US DOJ reportedly questions third-party app makers as part of its Apple antitrust probe
The United States Justice Department has reportedly reached out to top app developers as it investigates Apple over potential anticompetitive behavior. Reuters reports that a “handful” of app developers have been contacted by the DOJ as part of this investigation.
Suren Ramasubbu, chief executive of Mobicip, told Reuters that he was interviewed by a U.S. investigator in November after his parental control app was removed from the App Store last year for a “failure to meet requirements imposed by Apple.”
The chief executive of developer Mobicip, Suren Ramasubbu, told Reuters he was interviewed in November by a U.S. investigator who asked about the company’s interactions with Apple. The app, which has nearly a million users worldwide, allows parents to control what their children see on their iPhones.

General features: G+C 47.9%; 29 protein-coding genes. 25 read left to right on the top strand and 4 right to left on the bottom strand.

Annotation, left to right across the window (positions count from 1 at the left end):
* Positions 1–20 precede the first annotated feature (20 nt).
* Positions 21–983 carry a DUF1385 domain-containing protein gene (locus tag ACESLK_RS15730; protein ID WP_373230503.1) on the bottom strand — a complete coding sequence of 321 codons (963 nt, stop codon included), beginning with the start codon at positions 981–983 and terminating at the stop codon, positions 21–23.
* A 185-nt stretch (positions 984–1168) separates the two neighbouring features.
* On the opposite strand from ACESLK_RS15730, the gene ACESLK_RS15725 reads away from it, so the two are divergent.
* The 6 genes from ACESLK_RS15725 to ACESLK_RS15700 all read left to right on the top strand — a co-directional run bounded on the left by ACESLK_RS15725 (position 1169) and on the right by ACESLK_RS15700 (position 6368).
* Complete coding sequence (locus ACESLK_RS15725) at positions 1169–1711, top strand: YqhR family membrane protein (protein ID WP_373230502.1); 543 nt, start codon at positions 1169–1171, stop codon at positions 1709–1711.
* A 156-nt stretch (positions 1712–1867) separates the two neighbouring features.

Today’s report centers on Screen Time, and the developers affected by Apple’s release of Screen Time. Ramasubbu was reportedly contacted by Apple at the start of 2019, when Apple warned him that the app violated “rules relating to technical elements that had previously been acceptable.”
Ultimately, Mobicip’s app was removed from the App Store in mid-2019, and later reinstated in October but the “company’s business has shrunk by half,” the report says.
In addition to Ramasubbu, however, investigators have reportedly reached out other app developers as well. It’s unclear if the DOJ has only reached out to developers of parental control applications, or if questioning has extended beyond that category.
Six executives of parental control app companies interviewed by Reuters said they had a comfortable relationship with Apple until mid-2018. That is when Apple introduced its own, similar software giving parents oversight of their children’s phone screen time and searches.
Parental control applications have been a controversial topic in the App Store over the last. Apple vigorously cracked down on them last year, citing potential security and privacy concerns. Last year, Apple walked back some of its stricter parental control app guidelines, but things are still more scrutinized than they used to be.
Apple pointed Reuters to its developer website, where the company says the App Store is designed to hold apps “to a high standard for privacy, security and content.”
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